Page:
Millennials may have a reputation for being financially frivolous but new research by Zopa claims they are actually among the most frugal as the new year begins.
A poll of 2,000 adults, dubbed as a study of the nation’s finances by the peer-to-peer lender, found millennials, those aged 24-39, are most likely to watch the pennies during what the platform describes as “Fruganuary.”
More than a third, 35 per cent, of Brits said they have less money in the first month of the year than in any other month, with 16 per cent saying that they struggle most the week before the January payday.
This is blamed on overspending at Christmas, increased energy bills and getting paid early in December.
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However, contradicting their generational stereotype, almost half of millennials and 37 per cent of those in generation Z – those aged under 23 – say that instead of splurging the cash they take sensible steps in January to avoid going into the red, in contrast with 31 per cent of the general population.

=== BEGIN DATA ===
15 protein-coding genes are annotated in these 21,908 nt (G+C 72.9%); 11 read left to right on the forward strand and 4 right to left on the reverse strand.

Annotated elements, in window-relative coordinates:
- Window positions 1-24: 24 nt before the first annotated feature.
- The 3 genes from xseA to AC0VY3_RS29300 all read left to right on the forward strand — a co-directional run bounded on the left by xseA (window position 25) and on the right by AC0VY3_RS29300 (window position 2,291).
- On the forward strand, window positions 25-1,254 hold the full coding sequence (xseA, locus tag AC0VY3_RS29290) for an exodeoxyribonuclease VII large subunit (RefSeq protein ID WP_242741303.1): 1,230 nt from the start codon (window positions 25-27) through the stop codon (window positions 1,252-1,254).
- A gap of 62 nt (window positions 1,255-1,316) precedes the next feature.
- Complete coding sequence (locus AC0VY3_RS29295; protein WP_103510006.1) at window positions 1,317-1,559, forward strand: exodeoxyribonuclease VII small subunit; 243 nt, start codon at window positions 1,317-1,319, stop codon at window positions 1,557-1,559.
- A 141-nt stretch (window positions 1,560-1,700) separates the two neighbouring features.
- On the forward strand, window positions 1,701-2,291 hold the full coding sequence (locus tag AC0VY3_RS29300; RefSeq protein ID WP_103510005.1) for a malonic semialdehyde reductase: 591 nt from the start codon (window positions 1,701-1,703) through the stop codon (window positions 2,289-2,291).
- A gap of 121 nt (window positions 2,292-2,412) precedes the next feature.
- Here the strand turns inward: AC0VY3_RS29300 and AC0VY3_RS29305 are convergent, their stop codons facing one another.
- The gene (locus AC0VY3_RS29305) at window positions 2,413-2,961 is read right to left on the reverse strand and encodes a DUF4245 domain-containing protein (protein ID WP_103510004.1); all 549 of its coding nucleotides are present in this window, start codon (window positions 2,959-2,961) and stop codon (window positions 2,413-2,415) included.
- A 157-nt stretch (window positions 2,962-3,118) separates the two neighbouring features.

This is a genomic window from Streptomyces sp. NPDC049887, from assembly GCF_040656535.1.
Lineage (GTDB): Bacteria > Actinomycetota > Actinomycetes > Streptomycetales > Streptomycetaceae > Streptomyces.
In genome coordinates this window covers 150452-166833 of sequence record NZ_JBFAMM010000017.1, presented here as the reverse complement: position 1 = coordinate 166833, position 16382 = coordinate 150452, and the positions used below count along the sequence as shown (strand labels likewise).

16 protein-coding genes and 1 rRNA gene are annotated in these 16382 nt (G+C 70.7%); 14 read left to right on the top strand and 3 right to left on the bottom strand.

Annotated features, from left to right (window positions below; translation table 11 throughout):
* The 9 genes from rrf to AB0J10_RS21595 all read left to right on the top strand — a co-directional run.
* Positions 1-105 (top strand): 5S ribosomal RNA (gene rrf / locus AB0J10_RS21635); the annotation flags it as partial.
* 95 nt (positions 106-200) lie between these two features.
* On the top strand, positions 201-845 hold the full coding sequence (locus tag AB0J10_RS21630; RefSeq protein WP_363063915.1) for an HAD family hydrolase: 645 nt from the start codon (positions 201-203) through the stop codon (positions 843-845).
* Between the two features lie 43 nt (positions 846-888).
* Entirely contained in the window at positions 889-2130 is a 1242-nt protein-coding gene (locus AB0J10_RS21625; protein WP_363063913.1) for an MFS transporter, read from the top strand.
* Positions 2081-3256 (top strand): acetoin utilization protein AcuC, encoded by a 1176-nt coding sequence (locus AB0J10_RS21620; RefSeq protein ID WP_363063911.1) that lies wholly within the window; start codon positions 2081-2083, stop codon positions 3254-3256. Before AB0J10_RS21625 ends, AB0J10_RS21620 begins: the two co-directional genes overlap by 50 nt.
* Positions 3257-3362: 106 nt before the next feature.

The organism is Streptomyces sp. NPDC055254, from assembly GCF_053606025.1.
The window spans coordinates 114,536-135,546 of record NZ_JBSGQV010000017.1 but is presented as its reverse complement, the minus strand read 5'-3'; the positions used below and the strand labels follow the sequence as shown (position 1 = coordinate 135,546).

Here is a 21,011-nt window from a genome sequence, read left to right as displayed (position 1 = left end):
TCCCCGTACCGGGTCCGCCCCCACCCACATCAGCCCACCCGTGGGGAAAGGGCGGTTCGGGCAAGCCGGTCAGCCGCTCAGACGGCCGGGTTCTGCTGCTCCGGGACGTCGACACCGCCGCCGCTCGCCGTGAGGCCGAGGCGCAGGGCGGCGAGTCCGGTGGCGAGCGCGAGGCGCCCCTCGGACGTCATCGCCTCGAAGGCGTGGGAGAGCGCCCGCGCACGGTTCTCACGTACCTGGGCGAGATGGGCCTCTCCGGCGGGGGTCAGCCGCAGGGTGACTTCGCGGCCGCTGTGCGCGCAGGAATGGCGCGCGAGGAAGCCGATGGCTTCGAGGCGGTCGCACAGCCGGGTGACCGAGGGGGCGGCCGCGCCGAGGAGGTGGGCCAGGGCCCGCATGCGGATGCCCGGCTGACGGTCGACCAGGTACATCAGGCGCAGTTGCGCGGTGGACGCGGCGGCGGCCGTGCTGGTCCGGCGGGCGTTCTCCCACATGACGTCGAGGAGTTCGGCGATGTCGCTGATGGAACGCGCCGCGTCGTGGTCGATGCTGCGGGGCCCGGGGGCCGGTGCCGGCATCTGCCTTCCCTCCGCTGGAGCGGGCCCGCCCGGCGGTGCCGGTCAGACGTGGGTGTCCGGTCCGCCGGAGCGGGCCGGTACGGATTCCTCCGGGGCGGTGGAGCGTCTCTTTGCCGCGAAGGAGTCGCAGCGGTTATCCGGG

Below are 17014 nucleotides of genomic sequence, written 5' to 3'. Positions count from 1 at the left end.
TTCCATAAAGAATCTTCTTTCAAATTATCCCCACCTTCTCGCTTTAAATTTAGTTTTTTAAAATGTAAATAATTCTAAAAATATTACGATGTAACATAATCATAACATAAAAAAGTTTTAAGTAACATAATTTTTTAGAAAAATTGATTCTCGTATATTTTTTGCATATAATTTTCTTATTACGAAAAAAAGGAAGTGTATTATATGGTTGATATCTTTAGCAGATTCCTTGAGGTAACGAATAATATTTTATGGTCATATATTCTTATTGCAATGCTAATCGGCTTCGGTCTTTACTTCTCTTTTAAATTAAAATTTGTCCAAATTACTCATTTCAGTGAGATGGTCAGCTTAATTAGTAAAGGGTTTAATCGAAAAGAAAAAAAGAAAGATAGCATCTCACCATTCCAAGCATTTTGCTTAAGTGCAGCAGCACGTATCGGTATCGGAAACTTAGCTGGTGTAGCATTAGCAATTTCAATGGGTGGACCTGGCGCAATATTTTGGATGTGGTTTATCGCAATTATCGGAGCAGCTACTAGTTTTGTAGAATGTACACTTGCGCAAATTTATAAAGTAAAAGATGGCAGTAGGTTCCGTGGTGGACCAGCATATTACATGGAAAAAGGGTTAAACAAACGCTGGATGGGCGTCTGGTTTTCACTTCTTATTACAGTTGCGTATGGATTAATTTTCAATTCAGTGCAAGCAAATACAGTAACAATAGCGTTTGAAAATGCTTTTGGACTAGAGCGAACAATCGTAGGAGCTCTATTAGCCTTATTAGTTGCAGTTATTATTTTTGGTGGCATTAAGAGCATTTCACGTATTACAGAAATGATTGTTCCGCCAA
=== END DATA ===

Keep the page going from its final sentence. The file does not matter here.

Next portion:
A fifth of those in generation Z said they often have more money in January than any other month, compared with just six per cent of the general population.
Of those that try to control their finances, the most common methods are not buying clothes, making packed lunches and not getting takeaways.
Others have taken part in fads such as dry January or Veganuary.
The majority of generation Z and millennials said they want to carry on these habits for the rest of the year, but most fall by the wayside after an average of five months.
“January is often considered to be the time when our finances are in worst shape, but our research shows by taking control, some groups manage to create positive financial habits at the start of the year,” Clare Gambardella, chief customer officer for Zopa, said.